Brexit chaos, an alleged $100 million bribe and pizza from Canada.
Where might you find a city that uses only renewable energy?
Try Georgetown, Texas — a red town in a red state that’s going green.
Georgetown’s power company is owned by the city. And that allowed Mayor Dale Ross, who is described as “something of a libertarian at heart,” to make the move away from fossil fuels.
In 2016, the city bought its way out of a contract providing energy derived from fossil fuels and arranged to get its power from a 97-unit windfarm in Adrian, Texas, about 500 miles away in the Texas Panhandle. Georgetown doesn’t own the farm, but its agreement allowed the owners to get the financing to build it. This spring, Georgetown is adding power from a 154-megawatt solar farm being built by NRG Energy in Fort Stockton, 340 miles to the west of the city.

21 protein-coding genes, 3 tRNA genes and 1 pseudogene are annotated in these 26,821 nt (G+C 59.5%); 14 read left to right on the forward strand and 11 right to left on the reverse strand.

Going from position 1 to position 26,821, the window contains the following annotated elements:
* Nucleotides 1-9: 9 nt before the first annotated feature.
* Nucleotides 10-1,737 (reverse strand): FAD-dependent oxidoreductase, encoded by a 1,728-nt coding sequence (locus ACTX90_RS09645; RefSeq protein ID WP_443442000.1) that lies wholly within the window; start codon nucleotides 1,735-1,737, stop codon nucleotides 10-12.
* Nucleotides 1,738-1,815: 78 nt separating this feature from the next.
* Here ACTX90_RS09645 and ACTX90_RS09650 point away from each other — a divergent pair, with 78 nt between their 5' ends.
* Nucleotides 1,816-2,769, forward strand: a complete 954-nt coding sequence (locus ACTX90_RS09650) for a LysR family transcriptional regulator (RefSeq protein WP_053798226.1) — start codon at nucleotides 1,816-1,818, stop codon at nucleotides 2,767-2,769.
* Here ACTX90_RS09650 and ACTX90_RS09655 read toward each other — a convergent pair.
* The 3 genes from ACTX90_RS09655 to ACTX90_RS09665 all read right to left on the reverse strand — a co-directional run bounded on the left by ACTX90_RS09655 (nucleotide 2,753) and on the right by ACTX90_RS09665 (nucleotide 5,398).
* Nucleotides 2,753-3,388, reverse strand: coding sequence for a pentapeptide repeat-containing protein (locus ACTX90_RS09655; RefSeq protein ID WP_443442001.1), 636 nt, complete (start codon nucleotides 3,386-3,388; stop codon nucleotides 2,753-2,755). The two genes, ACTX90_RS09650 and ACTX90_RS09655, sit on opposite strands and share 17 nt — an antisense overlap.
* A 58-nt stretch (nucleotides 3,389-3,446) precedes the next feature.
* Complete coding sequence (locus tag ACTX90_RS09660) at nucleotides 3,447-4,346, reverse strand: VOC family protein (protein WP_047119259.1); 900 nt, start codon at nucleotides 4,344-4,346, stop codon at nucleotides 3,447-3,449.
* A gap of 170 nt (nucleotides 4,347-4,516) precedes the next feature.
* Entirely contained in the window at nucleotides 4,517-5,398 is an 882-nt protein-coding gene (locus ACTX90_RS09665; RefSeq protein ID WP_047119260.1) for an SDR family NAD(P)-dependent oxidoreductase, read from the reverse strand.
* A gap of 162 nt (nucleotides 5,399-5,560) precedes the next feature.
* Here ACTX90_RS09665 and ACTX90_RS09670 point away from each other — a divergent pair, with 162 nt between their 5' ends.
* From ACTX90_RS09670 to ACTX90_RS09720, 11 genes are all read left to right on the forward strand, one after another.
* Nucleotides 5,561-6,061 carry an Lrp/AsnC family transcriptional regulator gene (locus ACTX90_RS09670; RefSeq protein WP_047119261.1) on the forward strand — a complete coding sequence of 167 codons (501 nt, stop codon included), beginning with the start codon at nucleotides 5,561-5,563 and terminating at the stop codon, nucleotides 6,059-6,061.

Georgetown’s arrangement is unique, but it’s also an example of an embrace of renewable energy that spans party lines. Can other cities follow suit?
This show was produced in partnership with Smithsonian Magazine.
- Dale Ross Mayor, Georgetown, Texas; certified public accountant
- Johanna Partin Director, Carbon Neutral Cities Alliance; former Senior Policy Advisor on Environment to San Francisco; @CarbnNtrlCities.
- Bill Updike Principal, Integral Group; former chief of Green Building & Climate for the DC Department of Energy & Environment.
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